I remember on the last day of school in 7th grade wondering if the teachers were going to talk about all the kids in my class and send us off in ceremonial fashion. They didn’t. But when I became a teacher and found myself in a school where the teachers could decide what kind of community we could be, some part of me knew all the things that didn’t work for me in my school and was determined to make them work for the kids I taught. I started many rituals and ceremonies and celebrations that had the fun of the Harrison School Fair, the mystery of snow out the window, the zaniness and humor of the Upside Down Family, the imagination of the stories written from pictures, the documentation and sharing of creative work of the Harrison Echoes, 100 songs as memorable (and many more interesting) than“Baked Potato” and “Erie Canal,” the speaking about each kid at graduation that I didn’t get. And so on.

So Harrison School students, I hope the school has changed enough to give you some of these things that you deserve. Meanwhile, I thank all of my teachers for their efforts, no matter how much they fell short in my eyes— you can see how much I learned from them.

And yes, I’ll be happy to stand here before you and finally receive my pie-eating contest prize.

Sunday, October 16, 2016

Permission to Rant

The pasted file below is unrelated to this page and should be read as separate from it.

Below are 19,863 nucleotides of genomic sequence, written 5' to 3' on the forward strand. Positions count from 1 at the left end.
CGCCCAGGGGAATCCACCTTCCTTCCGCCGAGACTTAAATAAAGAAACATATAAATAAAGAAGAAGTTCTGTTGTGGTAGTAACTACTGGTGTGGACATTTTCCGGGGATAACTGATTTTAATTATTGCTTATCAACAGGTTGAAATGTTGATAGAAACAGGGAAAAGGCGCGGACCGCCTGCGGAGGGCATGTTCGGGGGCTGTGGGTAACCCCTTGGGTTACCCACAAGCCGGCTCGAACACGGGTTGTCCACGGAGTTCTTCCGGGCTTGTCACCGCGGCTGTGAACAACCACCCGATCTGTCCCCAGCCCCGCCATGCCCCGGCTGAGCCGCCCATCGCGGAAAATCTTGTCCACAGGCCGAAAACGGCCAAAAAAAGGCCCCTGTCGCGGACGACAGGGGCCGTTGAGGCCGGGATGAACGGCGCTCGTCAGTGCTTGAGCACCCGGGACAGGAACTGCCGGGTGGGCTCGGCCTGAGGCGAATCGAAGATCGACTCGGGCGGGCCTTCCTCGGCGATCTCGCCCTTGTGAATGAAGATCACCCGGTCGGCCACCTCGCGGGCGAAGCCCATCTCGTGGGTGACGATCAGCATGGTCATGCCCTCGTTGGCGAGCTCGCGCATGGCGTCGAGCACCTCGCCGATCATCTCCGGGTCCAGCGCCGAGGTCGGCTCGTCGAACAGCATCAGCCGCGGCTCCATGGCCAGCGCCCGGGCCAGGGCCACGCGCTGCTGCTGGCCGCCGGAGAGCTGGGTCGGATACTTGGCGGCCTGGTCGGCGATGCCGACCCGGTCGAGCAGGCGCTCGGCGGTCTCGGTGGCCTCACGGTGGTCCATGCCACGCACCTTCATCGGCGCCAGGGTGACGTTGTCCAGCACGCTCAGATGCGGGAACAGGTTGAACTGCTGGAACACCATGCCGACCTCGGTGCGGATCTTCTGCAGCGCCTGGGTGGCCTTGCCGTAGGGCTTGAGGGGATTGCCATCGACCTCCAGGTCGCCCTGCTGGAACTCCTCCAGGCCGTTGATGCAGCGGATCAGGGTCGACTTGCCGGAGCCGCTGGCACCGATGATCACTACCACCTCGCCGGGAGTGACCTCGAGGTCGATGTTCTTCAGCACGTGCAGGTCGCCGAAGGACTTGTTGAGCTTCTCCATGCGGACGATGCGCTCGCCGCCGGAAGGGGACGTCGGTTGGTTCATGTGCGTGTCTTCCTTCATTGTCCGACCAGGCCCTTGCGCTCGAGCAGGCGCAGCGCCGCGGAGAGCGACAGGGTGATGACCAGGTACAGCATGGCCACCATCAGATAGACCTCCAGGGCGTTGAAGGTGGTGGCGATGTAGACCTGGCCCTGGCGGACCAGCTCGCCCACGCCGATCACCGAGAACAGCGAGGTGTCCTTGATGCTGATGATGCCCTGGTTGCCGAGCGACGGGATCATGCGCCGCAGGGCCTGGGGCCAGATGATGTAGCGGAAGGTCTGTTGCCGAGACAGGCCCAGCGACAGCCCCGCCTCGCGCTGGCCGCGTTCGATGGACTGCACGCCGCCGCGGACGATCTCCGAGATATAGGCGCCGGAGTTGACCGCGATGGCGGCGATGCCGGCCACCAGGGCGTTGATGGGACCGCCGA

How to be fierce in defense of the vulnerable without getting caught in the muck of the evil-doers? How to be honest in my exasperation with lies, hatred and willful hurt? How to understand without excusing or accepting purposeful ignorance and malevolent ideas and actions? The rant I really want to make would be filled with expletives and caps and exclamation points. I want to Howl like Allen Ginsberg, scream like Pharoah Sanders in Coltrane’s Meditations, swing my sword of justice like Hercules cutting off the heads of the Hydra or Rama vanquishing Ravanna. In most of the real world, good and evil are dressed in countless shades of gray, but sometimes it’s as simple as black and white and this time, black is the good guys. But that Mr. Nice Guy I carry with me has trouble letting it all hang out in a public blog. So below is my tempered rant I wrote after reading an article trying to explain the Trump phenomena. As follows: